|Hypothetical logo for Barb 2017.|
Newer residents of Minneapolis might be surprised to learn (as I was) that Barb Johnson is the daughter of former City Council President Alice Raineville; and that the Ward 4 seat has been in her family for the last 44 years. Meanwhile, our city’s longtime residents might be surprised to learn that Barb is a YouTube sensation (1, 2).
In the midst of looking into City Council fundraising for 2017, I noticed something else. Johnson’s campaign is sending an awful lot of money to Comcast, CenturyLink, Verizon, and Frontier Communications. In the last five years her campaign has spent a total of almost $21,000 on cable TV, internet, landline, fax, and cell phone service; this includes service for her Minneapolis home as well as a second residence. Since 2010, the amount spent on Johnson’s Comcast bill alone ($8,211) would nearly have funded her opponent’s entire 2013 campaign ($9,614).
|Barb’s questionable campaign spending since 2010.|
It’s not that Johnson spends vastly more than some of her big-spending colleagues, though she did spend the most in 2014: $15,820 (kind of a lot for a non-election year). Jacob Frey spends a bunch on consultants. Lisa Goodman funds a number of causes and events, and gives plenty to other political candidates. Barb Johnson’s spending stands out because of it’s dubious relationship to politics.
I’m not the first to notice Council President Johnson’s unorthodox spending. From a 2009 City Pages article:
“I consider myself to be campaigning continuously—all the time,” Johnson says. “I can’t go to the grocery store or to church without bumping into a constituent and being asked a question, which is the life of a politician.”
That’s why, Johnson says, she feels okay about charging her campaign supporters for her dry-cleaning, haircuts, cell phone, internet and cable television service for her home, AAA coverage for her car, and a land line for her lake house.
Questions about her campaign-funded $90 haircuts led to Barb’s odd assertion (later debunked) that City Pages had altered her image in a 2004 cover story–to make her look better (raising the question: why pay if they’ll do the photoshop for free?).
|2010: Johnson ordered to repay her campaign $2,563 in misused funds.|
In the end, Barb was fined $200 by a panel of judges for using campaign funds to pay for hair-styling, dry-cleaning, and a AAA membership. She was forced to repay her campaign $2,563 in misused funds. But that same ruling found that her cable, internet, and phone costs were legitimate campaign expenses. While not found to violate campaign rules, much of this spending is pretty embarrassing. Johnson, undeterred, has continued to pay those bills with campaign money over the last five years.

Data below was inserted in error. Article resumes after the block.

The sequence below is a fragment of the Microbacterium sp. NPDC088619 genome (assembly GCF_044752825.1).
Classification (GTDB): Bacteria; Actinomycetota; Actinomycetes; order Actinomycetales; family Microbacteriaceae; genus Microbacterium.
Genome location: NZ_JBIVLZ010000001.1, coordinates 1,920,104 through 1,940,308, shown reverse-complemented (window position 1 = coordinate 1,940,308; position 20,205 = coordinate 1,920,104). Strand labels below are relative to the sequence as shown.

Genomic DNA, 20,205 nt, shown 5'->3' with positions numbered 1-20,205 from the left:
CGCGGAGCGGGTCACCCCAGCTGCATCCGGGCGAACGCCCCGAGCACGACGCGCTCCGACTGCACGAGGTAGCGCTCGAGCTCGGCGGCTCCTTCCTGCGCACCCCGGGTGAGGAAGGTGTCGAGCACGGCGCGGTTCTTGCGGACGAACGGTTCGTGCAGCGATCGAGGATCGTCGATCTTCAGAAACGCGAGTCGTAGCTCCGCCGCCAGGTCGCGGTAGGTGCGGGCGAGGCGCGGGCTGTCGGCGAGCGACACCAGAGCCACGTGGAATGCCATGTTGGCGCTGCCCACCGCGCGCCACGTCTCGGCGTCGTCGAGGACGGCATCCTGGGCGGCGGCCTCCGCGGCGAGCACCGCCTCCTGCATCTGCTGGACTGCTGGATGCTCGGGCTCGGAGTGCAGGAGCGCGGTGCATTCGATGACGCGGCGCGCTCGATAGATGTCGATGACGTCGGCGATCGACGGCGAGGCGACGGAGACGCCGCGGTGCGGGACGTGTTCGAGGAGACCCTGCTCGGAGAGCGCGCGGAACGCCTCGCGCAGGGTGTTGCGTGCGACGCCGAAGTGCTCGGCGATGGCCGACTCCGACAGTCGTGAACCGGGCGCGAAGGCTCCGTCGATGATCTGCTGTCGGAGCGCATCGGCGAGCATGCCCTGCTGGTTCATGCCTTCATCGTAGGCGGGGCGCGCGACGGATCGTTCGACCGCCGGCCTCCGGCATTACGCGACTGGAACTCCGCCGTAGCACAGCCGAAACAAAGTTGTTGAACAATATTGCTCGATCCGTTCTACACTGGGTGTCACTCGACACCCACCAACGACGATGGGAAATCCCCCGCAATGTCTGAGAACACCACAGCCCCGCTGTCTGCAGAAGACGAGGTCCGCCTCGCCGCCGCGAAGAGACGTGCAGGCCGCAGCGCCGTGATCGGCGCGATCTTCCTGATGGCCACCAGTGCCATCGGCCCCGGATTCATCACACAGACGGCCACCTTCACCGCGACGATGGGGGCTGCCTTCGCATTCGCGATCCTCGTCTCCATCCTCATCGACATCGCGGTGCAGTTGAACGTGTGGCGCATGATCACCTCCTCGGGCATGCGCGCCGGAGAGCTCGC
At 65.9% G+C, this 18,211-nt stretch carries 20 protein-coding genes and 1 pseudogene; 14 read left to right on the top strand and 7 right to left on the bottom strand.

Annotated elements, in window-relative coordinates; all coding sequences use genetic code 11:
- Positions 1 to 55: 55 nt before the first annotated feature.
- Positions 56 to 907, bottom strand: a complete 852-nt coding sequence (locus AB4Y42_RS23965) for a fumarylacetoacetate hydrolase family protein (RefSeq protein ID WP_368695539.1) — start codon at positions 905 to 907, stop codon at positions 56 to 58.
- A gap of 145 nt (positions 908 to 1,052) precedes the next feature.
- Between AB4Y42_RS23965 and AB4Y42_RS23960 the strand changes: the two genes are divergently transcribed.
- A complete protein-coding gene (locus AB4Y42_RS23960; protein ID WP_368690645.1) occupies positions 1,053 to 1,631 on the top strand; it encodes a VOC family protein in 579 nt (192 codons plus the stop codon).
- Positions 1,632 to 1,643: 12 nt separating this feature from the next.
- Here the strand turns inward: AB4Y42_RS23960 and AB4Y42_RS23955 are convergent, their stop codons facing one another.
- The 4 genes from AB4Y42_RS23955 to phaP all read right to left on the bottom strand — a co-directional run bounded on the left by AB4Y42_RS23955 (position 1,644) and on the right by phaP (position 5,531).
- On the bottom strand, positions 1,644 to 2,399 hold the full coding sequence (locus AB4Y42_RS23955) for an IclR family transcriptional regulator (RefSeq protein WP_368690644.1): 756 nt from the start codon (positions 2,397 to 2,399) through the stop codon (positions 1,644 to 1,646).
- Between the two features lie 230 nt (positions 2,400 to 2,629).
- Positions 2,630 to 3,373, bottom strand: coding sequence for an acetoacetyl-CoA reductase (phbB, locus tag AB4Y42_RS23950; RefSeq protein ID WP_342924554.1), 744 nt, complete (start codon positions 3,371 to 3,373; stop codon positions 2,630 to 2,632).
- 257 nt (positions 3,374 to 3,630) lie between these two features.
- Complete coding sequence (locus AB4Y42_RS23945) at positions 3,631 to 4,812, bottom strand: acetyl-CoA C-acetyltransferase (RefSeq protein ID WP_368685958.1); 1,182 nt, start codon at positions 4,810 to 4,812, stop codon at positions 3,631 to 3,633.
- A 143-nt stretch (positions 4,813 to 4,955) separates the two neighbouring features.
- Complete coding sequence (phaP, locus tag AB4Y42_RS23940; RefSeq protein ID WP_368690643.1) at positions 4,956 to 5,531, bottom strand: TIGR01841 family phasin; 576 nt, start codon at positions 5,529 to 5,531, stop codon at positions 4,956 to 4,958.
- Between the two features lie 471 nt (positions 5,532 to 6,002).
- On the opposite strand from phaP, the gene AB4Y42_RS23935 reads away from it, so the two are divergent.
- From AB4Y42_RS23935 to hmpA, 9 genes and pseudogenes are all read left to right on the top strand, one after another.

On expense forms, Johnson’s campaign lists Comcast bill payments as “multimedia communication with constituents” (listing it as “XFINITY Double Play with Blast!” would probably raise red flags). That sort of labeling seems misleading, though I can’t discount the possibility that neighbors periodically crowd into the Johnson household to watch DVR replays of Barb holding court on Minneapolis’ public affairs Channel 79.
|CenturyLink and Comcast expenses from 2013.|
Johnson told City Pages in 2009 that she would not subscribe to cable television or internet service if she weren’t a politician in constant campaign mode. According to Barb, these expenses are related to keeping up with meetings of the Hennepin County Board and the City of Minneapolis. That’s a lot of money to pay for the likes of Channel 79 (it’s why I pirate the episodes off YouTube).
It’s hard to argue that all of these home entertainment and telecommunications expenses are campaign-related. I don’t buy the idea that your average non-councilperson with the means to afford a second home would go without internet access in the year 2015. Council President Johnson’s campaign pays for a cell phone and two landlines. Would average citizen Barb Q. Public go without any sort of telephone service at all?
Common sense says these expenses, or at least some significant portion of them, are personal, rather than campaign-related. There’s a reason we have rules against campaign donations going straight into a candidate’s pocket. Just because you can get away with it, doesn’t mean you shouldn’t be embarrassed enough to stop doing it.